- Associated Press - Saturday, April 15, 2017

WINTER HAVEN, Fla. (AP) - From the outside, the nondescript, modular structure on the Polk State College campus in Winter Haven doesn’t look like a place where students would want to spend much time.

For Roxan Aupont, though, it is a cherished refuge. Aupont, a first-year student at Polk State, makes daily trips to the small portable, home of My Brother’s Keeper, a service center for students.

Aupont, 17, was there on a recent morning, doing school work in the office of Casmore Shaw, director of My Brother’s Keeper.

“I come here every day,” Aupont said. “He has food over here in case I want to take a snack or anything, and I also come to study or to get some work done because it’s really calm in here.”

My Brother’s Keeper, a nonprofit organization, will mark its fifth anniversary next month. Originally formed as a food pantry for homeless PSC students, it has evolved into an all-purpose resource center, a place to get a meal or grab a snack, groceries or hygiene products.



Shaw and his two assistants also help students find housing, jobs or social services, make referrals for other on-campus assistance and provide a space to study or complete class projects - all of it at no cost to students.

As one of several service-learning projects at PSC, My Brother’s Keeper employs two students each semester as part-time workers.

Reggie Webb, Polk State’s vice president for Student Services, said My Brother’s Keeper is a crucial element in the college’s effort to retain students who might otherwise drop out.

“It’s important because you want to make sure you take care of the whole student, not just academics, because it’s hard to study or learn or pay attention with an empty stomach,” Webb said. “Some students drop out because of academic reasons, but for most it’s life - homelessness, needing food, just the basic essentials of life. … We keep them fed and meet their needs, and they stay around.”

Webb said he knows of only one other college with a similar program.

Shaw said My Brother’s Keeper served about 350 students last fall. Some students come every day, he said, while others stop by occasionally.

The genesis for My Brother’s Keeper came in 2012 when some Polk State students faced precarious living arrangements following the collapse of the housing market. Shaw said a former professor, Carole Toney, detected that some students were in desperate circumstances.

The students seemed to rely for nourishment on bowls of snack bars the professor kept in her classroom. Toney also noticed students lurking near campus parking lots each evening and realized they were waiting for others to depart before settling into their vehicles for the night.

The realization that some Polk State students had no permanent homes prompted Toney - then PSC’s coordinator of veterans’ services - to talk to another psychology professor, Katrina Smith, about creating a program to support them. They collaborated with Jennifer Fiorenza, director of grants administrator, and former Winter Haven Provost Sharon Miller on the idea of a food pantry.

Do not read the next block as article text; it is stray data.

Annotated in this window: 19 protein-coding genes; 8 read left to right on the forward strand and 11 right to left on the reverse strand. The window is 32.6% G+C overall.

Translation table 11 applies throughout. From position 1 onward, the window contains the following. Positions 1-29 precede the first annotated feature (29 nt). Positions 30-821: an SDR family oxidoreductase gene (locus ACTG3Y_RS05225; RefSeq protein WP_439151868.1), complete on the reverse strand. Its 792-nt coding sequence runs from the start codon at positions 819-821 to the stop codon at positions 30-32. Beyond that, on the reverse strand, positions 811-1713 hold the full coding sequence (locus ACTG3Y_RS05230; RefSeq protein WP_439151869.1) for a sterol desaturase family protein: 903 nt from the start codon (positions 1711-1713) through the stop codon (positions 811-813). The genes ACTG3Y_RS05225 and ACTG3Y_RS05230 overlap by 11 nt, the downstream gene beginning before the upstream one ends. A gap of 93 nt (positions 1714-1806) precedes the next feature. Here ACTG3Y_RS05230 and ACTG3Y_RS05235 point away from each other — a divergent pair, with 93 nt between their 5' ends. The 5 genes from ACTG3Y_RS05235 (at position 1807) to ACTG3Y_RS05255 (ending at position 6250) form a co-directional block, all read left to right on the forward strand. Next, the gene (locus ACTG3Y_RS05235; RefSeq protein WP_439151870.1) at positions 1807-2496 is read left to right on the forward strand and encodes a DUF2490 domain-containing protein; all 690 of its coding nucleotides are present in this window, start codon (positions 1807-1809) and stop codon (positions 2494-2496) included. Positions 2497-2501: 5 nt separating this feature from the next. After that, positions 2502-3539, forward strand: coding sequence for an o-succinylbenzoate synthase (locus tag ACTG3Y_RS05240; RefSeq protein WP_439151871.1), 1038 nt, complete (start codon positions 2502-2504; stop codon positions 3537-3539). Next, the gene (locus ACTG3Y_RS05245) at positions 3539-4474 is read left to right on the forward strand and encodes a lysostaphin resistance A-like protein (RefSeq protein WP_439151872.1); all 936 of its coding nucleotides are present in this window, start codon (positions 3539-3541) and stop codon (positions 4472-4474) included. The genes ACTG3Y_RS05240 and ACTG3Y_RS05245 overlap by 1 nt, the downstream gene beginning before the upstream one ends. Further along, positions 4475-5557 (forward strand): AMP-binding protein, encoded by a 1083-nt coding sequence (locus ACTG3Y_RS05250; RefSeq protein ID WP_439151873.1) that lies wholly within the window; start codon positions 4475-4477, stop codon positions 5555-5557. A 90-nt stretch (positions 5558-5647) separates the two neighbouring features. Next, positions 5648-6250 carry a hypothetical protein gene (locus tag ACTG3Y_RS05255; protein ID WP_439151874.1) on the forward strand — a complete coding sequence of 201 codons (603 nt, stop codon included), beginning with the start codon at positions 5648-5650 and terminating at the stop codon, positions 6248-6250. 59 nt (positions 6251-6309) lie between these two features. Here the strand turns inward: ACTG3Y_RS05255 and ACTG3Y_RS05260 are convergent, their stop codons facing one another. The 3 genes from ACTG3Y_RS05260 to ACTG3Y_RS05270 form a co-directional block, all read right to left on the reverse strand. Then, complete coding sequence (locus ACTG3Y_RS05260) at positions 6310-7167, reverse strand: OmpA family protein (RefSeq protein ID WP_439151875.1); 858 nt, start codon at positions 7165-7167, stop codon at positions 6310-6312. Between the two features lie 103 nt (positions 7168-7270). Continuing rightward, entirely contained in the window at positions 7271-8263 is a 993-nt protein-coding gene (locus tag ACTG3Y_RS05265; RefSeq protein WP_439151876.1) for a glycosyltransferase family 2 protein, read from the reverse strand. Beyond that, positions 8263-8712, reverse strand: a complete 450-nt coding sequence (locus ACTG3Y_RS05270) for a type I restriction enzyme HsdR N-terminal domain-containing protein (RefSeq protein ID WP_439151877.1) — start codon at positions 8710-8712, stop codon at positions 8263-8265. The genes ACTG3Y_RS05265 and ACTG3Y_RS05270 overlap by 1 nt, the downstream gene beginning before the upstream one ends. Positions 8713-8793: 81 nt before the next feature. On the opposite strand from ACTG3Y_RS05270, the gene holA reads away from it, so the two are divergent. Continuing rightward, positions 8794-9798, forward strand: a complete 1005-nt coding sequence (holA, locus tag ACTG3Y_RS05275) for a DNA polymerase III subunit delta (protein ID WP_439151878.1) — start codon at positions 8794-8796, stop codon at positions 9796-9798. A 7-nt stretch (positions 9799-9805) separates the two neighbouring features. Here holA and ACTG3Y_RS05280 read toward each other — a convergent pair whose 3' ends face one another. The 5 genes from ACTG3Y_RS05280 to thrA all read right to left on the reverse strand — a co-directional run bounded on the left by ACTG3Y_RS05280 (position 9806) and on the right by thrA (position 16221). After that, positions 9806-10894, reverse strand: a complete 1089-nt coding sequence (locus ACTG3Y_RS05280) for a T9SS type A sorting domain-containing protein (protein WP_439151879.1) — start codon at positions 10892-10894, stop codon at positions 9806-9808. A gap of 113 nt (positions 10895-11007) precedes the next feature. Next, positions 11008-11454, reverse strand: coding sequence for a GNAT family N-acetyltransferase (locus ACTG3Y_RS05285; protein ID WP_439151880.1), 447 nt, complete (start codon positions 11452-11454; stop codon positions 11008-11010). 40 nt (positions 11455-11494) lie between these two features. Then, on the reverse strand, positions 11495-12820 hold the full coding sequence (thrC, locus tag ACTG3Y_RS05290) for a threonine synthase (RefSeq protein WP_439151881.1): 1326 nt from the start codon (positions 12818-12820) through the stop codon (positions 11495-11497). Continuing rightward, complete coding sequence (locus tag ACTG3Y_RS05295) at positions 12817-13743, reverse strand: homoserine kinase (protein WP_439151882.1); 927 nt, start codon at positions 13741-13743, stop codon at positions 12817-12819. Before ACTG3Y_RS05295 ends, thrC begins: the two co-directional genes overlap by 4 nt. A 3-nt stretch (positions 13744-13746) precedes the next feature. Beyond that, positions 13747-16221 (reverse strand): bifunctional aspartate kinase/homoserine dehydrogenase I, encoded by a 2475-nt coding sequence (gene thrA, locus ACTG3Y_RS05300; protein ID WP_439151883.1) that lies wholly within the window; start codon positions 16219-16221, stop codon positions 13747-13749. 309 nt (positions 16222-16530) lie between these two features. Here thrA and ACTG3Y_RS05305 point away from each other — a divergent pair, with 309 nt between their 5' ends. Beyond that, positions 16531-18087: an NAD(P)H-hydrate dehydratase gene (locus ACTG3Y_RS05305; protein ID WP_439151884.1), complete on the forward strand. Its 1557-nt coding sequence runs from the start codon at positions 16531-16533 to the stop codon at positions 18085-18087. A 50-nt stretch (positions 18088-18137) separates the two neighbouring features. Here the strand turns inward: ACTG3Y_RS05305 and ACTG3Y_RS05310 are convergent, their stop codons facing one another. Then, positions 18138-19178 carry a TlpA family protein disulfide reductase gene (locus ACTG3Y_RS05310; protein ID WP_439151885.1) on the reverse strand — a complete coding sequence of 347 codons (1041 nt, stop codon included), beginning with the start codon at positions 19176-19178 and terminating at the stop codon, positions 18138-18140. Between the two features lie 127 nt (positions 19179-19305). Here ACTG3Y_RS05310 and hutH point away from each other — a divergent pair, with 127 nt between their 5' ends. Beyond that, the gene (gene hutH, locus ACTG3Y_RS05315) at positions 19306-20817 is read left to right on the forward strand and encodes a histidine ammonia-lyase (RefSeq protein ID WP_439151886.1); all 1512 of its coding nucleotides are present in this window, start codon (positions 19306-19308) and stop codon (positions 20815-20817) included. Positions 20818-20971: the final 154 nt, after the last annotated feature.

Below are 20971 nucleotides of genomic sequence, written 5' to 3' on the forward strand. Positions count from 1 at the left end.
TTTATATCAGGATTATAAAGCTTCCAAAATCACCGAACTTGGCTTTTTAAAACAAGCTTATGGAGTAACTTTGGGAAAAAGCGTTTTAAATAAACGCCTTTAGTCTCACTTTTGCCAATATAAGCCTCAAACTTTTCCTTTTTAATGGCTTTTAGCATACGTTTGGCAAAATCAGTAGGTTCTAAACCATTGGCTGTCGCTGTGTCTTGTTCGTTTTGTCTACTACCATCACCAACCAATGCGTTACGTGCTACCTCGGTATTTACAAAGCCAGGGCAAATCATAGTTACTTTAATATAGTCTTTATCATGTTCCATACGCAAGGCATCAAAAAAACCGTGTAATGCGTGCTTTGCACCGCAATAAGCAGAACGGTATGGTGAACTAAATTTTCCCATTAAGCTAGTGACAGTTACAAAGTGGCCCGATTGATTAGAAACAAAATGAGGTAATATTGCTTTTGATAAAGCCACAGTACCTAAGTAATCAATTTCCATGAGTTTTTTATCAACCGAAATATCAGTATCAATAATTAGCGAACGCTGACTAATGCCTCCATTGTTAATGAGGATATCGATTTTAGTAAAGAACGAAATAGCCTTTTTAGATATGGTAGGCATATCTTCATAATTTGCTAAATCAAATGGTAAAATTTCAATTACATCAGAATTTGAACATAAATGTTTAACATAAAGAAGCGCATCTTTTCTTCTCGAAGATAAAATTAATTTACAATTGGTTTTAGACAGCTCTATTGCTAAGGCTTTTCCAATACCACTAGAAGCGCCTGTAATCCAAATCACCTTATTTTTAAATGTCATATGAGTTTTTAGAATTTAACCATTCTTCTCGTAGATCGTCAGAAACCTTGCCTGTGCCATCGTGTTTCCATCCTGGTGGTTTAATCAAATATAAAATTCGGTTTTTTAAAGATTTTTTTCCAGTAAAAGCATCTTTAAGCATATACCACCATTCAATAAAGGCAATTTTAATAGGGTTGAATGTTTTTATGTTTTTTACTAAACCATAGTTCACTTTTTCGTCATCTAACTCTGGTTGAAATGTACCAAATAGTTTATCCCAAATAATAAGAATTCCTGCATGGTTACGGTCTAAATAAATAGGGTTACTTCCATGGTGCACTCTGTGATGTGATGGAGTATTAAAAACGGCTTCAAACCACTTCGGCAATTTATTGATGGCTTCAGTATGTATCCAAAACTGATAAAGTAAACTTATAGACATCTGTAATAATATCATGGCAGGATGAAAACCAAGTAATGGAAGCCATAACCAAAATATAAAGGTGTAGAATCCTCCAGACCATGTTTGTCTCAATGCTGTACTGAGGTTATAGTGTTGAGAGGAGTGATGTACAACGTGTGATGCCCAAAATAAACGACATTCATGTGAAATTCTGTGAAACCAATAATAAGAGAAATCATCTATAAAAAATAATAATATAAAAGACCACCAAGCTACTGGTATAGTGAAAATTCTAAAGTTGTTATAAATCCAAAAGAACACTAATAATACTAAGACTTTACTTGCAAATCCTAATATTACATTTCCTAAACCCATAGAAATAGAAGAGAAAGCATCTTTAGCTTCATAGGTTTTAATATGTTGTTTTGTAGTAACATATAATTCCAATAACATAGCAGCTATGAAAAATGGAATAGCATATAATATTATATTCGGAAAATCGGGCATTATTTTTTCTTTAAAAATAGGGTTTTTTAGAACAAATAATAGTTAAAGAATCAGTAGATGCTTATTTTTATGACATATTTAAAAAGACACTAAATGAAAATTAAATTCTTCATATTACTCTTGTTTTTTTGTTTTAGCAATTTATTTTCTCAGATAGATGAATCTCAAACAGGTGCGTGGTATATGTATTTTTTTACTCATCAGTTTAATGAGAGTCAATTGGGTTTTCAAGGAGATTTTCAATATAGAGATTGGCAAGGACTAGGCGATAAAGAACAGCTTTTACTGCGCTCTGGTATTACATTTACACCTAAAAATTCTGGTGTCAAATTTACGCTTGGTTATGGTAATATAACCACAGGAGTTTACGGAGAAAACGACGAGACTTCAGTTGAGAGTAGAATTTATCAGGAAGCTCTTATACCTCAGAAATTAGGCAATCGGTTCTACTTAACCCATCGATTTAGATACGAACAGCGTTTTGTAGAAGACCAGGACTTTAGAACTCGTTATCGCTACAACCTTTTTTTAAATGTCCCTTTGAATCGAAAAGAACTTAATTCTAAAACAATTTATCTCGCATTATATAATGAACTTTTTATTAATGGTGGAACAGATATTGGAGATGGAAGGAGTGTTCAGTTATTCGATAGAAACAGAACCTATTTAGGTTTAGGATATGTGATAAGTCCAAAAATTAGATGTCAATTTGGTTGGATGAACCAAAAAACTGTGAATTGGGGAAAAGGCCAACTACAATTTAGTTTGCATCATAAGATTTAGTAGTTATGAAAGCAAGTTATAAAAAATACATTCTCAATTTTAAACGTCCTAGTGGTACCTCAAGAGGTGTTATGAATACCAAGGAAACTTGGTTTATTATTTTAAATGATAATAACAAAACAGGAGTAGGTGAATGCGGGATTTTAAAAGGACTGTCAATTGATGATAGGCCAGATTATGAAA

The professors also approached Shaw, who was pursuing a degree at PSC after being laid off from a job in finance, to be the director of My Brother’s Keeper.

Shaw, a Jamaica native, was president of the Caribbean and Floridian Association and had often talked to the professors about students in need.

PSC President Eileen Holden supported the creation of a service-learning project and granted space for My Brother’s Keeper in one of several portables that previously housed Polk State College Collegiate High School.

Financial support comes from donations by companies and individuals routed through the Polk State College Foundation and contributions from Polk State staff members.

Webb said donations average about $5,800 a year.

The college covers the costs of Shaw’s salary and provides two part-time student assistants through a work-study program. Shaw also draws upon student volunteers.

Polk State doesn’t have a food pantry on its other campuses, but Shaw said My Brother’s Keeper serves all students by making deliveries on other campuses.

Hope Presbyterian Church in Winter Haven has been another source of support that arose by chance. Ron Hatley, a church member and a musician, learned about the project through John Anderson, a music professor and conductor of the PSC choir.

While singing with the choir at a 2015 concert, Hatley marveled at the performance of a PSC student on the cello. When Hatley raved about the student, Anderson said the cellist’s playing was especially impressive considering that he was homeless.

“It broke my heart to think there were these young people at Polk State living out of their cars, which I subsequently discovered,” Hatley said.

Hope Presbyterian’s missions committee, which Hatley chairs, soon made a $10,000 donation, drawing upon a congregant’s bequest.

Hope Presbyterian continues to support My Brother’s Keeper. Hatley said the church places a shopping cart outside the sanctuary and asks congregants to donate packaged foods and other items. Hatley regularly delivers the donations to My Brother’s Keeper.